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needlenose visegrips with duct tape wrapped around the jaws to prevent marring the threads.

Or, take a few minutes and build yourself a deck-dummy. You're going to need a screw driver you don't mind sacrificing, and some epoxy. find an old plastic soft-drink bottle or tin can, drill a hole in the bottom just big enough to poke the shaft of a short handled phillips screw driver through. epoxy the screw driver to the bottom of the can/bottle. Fill the bottle with water to provide weight, or fill the bottle with cement, if you REALLY don't care about the screw driver.. now, drop your deck hardware into the hole, lay a roll of duct tape, electrical tape, or even a couple of wood blocks around the hardware to act as a base for your deck dummy, allowing the screwdriver head to engage the hardware without wobbling or falling off. insert your screwdriver head into the hardware, and go down below and snug everything up. If you are dealing with a high-torque application, you may want to then vice grip the nut and go topside to tighten up each fastener.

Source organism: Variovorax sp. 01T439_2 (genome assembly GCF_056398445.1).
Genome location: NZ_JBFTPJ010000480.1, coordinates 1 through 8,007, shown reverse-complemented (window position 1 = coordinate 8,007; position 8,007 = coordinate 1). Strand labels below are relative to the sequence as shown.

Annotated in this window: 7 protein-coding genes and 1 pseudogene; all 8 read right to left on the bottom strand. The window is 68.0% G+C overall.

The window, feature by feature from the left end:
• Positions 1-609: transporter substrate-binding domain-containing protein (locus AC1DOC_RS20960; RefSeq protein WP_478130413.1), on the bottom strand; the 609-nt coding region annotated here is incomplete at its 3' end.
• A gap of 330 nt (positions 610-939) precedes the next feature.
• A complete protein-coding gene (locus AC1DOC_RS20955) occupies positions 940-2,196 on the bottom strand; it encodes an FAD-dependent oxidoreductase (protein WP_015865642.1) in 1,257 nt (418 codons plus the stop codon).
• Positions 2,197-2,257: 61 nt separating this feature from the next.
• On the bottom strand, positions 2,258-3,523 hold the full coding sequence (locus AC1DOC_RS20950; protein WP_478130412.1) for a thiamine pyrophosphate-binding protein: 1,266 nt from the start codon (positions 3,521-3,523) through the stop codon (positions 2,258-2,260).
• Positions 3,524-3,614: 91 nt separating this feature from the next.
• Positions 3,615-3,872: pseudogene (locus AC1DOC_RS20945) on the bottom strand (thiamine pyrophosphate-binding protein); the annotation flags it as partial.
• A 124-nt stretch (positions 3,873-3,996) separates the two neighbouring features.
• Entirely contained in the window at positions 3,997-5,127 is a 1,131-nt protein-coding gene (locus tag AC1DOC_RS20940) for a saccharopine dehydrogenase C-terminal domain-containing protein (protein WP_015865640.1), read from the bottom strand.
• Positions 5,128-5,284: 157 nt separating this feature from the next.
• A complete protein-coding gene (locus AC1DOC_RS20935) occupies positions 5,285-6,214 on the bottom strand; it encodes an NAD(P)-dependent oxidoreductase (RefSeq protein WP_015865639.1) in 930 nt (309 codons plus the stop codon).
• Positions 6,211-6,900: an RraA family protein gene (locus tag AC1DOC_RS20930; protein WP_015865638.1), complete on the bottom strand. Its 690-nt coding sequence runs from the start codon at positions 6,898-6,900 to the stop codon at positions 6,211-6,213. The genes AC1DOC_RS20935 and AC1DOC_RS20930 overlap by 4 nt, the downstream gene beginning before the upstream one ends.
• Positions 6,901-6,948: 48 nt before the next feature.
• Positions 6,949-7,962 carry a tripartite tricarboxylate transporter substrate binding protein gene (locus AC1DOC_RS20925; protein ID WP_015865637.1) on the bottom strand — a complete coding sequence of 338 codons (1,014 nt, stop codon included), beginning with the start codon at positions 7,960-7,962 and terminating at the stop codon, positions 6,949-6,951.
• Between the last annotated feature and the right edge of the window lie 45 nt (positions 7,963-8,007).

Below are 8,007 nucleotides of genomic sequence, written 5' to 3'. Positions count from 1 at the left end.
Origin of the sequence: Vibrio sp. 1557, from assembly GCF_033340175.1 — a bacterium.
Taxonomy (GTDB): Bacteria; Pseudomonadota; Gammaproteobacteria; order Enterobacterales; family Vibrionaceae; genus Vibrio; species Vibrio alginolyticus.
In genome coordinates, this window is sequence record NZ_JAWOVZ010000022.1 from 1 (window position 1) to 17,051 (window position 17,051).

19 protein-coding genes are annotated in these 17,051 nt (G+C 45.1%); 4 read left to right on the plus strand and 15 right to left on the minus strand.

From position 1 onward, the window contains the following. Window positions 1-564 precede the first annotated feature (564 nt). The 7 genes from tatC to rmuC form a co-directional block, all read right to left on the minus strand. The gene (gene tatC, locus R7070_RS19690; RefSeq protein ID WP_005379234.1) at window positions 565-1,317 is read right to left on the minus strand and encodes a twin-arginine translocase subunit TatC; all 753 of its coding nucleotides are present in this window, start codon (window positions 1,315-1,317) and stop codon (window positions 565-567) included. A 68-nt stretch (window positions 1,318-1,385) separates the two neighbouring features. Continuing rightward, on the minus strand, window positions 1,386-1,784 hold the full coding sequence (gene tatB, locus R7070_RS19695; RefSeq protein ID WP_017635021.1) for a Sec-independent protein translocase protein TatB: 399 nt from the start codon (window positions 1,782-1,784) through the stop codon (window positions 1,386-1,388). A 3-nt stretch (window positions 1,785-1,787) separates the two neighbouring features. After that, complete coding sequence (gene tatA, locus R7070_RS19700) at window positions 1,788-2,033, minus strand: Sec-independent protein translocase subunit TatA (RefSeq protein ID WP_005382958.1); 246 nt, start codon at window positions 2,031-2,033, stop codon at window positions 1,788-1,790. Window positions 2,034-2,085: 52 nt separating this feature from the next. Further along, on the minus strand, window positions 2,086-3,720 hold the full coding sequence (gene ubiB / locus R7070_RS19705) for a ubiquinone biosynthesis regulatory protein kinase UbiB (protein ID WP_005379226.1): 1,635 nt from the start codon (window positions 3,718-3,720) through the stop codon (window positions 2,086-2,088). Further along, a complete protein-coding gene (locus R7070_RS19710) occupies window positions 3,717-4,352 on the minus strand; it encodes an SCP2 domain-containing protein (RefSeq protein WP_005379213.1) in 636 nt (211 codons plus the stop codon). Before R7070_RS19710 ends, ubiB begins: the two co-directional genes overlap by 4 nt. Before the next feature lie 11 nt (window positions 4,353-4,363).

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Your better to turn the nut than the fastener, in most cases...

as turning the nut will tend to spin the sealant out of the hole. I suspect Mainesail knew this.

Tighten part way, squeezing some sealant out, then tighter just a little while later. This depends on the application and the load, to some extent.
 

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Telstar 28
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as turning the nut will tend to spin the sealant out of the hole. I suspect Mainesail knew this.